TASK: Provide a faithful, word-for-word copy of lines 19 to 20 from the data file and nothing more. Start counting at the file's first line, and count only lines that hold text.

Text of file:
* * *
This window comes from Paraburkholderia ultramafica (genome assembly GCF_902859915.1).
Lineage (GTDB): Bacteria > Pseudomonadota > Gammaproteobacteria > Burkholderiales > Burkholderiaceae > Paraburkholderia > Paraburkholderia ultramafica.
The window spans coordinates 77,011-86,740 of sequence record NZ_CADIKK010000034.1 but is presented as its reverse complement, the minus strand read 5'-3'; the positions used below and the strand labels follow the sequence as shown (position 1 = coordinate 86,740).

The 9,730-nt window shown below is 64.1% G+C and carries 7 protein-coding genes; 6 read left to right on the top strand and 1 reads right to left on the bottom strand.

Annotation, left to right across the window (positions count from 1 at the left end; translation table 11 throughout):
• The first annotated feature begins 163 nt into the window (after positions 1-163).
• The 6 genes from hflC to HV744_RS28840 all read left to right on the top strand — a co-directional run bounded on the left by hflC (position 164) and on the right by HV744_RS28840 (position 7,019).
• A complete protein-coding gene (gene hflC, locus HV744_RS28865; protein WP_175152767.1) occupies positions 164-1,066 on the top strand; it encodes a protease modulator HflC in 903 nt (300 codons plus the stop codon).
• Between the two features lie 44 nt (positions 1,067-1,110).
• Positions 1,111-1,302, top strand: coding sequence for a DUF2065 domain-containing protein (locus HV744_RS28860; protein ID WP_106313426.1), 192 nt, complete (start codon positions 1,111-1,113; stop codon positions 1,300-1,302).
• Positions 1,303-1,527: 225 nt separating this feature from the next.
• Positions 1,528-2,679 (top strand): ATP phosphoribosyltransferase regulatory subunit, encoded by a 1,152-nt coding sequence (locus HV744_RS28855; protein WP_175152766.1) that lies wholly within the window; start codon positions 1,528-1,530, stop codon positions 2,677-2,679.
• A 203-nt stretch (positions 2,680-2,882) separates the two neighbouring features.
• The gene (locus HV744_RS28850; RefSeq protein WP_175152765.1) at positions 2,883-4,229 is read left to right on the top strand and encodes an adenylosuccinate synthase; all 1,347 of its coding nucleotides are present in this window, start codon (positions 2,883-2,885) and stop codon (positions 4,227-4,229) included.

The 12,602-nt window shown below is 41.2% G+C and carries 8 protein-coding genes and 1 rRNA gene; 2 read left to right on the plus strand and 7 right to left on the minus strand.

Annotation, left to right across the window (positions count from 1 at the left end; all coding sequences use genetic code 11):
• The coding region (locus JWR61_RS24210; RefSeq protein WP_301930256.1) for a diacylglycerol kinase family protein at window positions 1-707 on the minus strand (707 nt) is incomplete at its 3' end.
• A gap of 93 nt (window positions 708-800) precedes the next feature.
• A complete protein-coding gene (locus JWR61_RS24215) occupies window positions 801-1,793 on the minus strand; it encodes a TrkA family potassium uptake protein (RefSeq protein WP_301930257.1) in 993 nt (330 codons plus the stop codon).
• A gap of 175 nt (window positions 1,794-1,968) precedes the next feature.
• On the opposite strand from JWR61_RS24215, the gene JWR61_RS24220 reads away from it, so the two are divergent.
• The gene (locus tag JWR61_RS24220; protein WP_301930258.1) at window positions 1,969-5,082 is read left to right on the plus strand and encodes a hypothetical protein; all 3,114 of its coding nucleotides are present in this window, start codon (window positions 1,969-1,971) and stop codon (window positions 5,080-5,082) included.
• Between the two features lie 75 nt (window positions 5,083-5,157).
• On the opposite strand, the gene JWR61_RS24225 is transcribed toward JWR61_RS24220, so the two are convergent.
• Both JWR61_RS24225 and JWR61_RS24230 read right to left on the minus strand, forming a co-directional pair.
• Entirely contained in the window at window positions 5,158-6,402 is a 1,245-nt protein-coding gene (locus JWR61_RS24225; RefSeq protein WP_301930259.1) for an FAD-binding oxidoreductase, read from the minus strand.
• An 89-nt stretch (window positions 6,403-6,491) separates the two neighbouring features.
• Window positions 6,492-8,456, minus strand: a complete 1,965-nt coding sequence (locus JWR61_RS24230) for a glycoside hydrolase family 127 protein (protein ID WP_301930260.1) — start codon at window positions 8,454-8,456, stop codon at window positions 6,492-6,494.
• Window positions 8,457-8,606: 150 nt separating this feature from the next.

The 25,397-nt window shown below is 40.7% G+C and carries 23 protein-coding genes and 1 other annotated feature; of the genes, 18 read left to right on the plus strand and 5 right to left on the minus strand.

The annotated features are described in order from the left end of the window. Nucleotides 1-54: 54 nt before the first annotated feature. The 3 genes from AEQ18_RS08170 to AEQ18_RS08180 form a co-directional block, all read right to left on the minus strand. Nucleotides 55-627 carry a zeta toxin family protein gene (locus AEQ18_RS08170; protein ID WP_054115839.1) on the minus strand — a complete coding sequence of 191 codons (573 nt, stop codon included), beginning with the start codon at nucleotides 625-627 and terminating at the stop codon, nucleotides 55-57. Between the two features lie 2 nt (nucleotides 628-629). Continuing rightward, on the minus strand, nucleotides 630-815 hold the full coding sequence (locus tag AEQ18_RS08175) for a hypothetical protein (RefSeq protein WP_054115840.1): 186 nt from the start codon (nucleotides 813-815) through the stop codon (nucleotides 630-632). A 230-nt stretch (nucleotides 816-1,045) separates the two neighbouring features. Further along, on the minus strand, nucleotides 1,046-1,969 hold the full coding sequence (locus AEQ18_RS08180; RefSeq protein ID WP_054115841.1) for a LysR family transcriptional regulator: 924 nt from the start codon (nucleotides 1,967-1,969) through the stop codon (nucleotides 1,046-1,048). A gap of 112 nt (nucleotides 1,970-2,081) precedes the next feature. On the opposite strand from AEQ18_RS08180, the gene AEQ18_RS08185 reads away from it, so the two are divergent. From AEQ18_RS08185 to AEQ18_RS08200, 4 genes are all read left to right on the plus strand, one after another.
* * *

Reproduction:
• A complete protein-coding gene (locus JWR61_RS24215) occupies window positions 801-1,793 on the minus strand; it encodes a TrkA family potassium uptake protein (RefSeq protein WP_301930257.1) in 993 nt (330 codons plus the stop codon).
• A gap of 175 nt (window positions 1,794-1,968) precedes the next feature.